In San Diego, Two Might Be a Crowd

By Dave Sheinin
Washington Post Staff Writer
Thursday, June 30, 2005

SAN DIEGO -- In a cozy little corner of the home dugout, in a stadium that rests in a cozy little corner of the city, in the coziest little corner of the country, Sandy Alderson takes a seat with his back to the omnipresent sun and throws his right leg across his left knee, business-like. He is wearing a checkered dress shirt, neatly pressed khakis and loafers -- with socks. It is as dressed down as Alderson is capable of appearing. He is still learning how to be a San Diegan.

Then again, San Diego -- and specifically the San Diego Padres franchise -- is still learning what it means to have a little bit of New York injected into its perpetually laid-back dudeness. And no one seems to be quite sure yet if they like it.

Since leaving his high-ranking job in the commissioner's office on Park Avenue, where he was once considered a top candidate to be Bud Selig's successor when the moment came, to take over the Padres' operation as CEO on May 1, Alderson, 57, has served notice that things are no longer going to be so comfy around the comfiest little franchise in baseball.

"I'm a big believer in continuity and stability," Alderson said of a franchise that has come to define those words, "but I'm also a big believer in new ideas. . . . When someone new comes in, despite whatever assurances one might make, there is always some amount of trepidation. And the fact is, there will be changes of some sort. But from a philosophical standpoint, there's not a lot we'll have to change."

A mere day after speaking those words, Alderson wrapped up a two-year contract extension with Padres Manager Bruce Bochy, keeping intact the long-running tag-team partnership of Bochy and General Manager Kevin Towers, who have been together for nearly 10 years. But before giving Bochy his new deal, Alderson first made him prove himself worthy, leaving Bochy dangling as a lame duck for an uncomfortable couple of months.

"Sandy just wanted to see and observe," Bochy said. "And certainly, he should have taken his time. I fully understand why there was a delay."

It helped that the Padres reeled off their best stretch of baseball right around the time Alderson came on board. The Padres went 22-6 in May, the best record in baseball that month, to seize control of the tepid National League West, opening a lead that stood at four games over the second-place Arizona Diamondbacks entering Wednesday's games.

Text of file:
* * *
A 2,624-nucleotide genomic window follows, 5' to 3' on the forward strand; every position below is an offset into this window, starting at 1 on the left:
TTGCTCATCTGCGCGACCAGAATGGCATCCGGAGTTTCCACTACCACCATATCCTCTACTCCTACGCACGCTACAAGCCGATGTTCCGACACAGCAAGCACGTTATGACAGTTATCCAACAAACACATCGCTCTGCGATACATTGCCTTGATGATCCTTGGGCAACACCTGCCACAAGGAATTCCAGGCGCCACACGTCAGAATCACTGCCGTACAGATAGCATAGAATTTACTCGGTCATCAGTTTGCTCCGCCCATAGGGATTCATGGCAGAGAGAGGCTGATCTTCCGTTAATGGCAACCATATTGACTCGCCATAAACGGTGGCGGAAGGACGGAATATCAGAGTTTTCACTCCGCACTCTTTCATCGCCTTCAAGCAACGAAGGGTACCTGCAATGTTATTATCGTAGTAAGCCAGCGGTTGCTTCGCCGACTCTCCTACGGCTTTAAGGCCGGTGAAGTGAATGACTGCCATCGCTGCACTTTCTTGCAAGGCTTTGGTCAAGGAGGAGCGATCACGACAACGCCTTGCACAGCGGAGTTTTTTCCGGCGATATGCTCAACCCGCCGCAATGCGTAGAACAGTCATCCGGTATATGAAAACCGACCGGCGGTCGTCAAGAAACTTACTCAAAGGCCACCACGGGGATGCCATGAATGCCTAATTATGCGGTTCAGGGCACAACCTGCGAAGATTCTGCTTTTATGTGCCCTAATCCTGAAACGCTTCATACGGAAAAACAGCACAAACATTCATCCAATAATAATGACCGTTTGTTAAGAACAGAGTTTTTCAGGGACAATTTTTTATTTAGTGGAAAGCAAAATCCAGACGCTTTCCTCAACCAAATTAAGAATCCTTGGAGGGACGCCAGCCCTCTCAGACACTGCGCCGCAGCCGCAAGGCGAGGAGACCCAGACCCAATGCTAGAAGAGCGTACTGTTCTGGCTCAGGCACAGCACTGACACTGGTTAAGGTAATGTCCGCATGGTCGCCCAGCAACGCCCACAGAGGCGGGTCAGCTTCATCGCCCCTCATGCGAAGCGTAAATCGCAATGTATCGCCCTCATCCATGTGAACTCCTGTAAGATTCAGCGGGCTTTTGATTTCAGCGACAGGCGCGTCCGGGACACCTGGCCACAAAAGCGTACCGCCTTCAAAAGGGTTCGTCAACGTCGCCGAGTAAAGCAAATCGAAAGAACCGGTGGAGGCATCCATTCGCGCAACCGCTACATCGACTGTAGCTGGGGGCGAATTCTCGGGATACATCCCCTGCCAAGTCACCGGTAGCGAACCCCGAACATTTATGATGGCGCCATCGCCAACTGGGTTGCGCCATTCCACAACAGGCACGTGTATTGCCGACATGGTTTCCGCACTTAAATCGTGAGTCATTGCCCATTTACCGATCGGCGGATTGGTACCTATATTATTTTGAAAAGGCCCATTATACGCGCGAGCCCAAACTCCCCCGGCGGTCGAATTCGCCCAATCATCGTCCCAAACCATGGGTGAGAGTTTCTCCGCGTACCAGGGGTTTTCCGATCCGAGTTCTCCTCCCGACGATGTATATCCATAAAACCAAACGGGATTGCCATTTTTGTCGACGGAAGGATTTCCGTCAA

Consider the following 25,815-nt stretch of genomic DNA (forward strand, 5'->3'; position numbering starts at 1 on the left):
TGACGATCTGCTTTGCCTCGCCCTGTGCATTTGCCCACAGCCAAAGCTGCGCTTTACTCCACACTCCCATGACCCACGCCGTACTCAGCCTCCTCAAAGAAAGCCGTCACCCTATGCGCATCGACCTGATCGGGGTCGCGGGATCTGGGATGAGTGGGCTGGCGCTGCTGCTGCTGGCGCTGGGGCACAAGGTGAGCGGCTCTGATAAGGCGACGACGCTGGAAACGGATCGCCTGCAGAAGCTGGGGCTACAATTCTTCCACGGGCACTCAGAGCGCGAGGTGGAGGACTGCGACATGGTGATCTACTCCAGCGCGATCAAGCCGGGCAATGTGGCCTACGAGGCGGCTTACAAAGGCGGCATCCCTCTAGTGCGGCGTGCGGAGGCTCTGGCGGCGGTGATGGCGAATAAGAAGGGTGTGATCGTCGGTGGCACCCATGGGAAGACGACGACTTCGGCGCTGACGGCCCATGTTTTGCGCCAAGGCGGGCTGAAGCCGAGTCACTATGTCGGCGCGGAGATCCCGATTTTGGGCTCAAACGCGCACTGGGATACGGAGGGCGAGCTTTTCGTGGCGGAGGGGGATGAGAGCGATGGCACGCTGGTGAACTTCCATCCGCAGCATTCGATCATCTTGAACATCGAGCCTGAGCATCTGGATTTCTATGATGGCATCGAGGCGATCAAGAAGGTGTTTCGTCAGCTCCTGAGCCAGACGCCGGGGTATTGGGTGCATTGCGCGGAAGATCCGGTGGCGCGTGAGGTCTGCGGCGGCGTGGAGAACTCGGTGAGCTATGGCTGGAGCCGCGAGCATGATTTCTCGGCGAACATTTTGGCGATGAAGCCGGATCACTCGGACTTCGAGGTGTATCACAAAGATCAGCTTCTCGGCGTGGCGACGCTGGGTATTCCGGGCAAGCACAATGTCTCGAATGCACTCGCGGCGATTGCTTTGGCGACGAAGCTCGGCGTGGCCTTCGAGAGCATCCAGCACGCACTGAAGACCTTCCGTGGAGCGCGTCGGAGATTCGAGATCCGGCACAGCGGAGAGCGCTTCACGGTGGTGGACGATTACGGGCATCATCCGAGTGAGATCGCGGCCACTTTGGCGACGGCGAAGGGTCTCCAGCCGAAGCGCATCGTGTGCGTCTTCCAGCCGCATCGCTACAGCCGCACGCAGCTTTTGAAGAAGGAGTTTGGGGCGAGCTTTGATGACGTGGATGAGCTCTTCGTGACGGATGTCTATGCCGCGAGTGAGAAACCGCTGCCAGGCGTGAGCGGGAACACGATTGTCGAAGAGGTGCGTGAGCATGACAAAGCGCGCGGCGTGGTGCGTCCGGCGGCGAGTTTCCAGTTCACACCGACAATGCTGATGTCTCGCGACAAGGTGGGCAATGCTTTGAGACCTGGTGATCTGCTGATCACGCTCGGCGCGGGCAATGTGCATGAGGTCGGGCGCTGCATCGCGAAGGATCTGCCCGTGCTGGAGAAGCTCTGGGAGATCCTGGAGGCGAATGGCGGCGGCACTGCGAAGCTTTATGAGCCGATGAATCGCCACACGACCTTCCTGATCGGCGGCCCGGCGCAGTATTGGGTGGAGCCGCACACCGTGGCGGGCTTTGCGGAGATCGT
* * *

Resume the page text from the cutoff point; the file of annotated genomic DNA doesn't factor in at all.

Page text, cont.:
But if anyone should be feeling the Southern California heat a little warmer on his neck these days it is Towers, the freewheeling, quick-dealing former scout who has been running the Padres' front office since the age of 34. Last season, the franchise's first in dazzling new Petco Park in the city's fabled Gaslamp District, marked the Padres' first winning season since the 1998 squad won the NL pennant.

While Alderson is a buttoned-down, straight-laced type, Towers, 43, is more likely to saunter into the Padres' clubhouse in a get-up like the one he wore one day last week: designer Western-style shirt, distressed designer jeans, loafers with no socks, pricey sunglasses.

But it is more than their antithetical fashion senses that makes the Alderson-Towers pairing an unlikely and potentially volatile one. All across baseball, the reaction to the news of Alderson's new gig with the Padres was the same: "Uh-oh." The prevailing view was that the arrangement simply could not work.

Alderson, see, is no mere New York stuffed suit -- he is a former general manager. And he is not merely a former GM -- he was the architect of the Oakland Athletics' championship teams of the late 1980s and early 1990s, and the godfather, so to speak, of the "Moneyball" generation; he helped pioneer the use of statistical analysis in personnel decisions, along with his protege, current A's GM Billy Beane.

When he left the A's for MLB's headquarters in 1998 to serve as executive vice president of baseball operations, Alderson was immediately pegged as a possible heir apparent to Selig. However, Alderson confided to close friends that he was never satisfied with the duties of the job, which included overseeing things such as umpiring and draft-pick bonuses.

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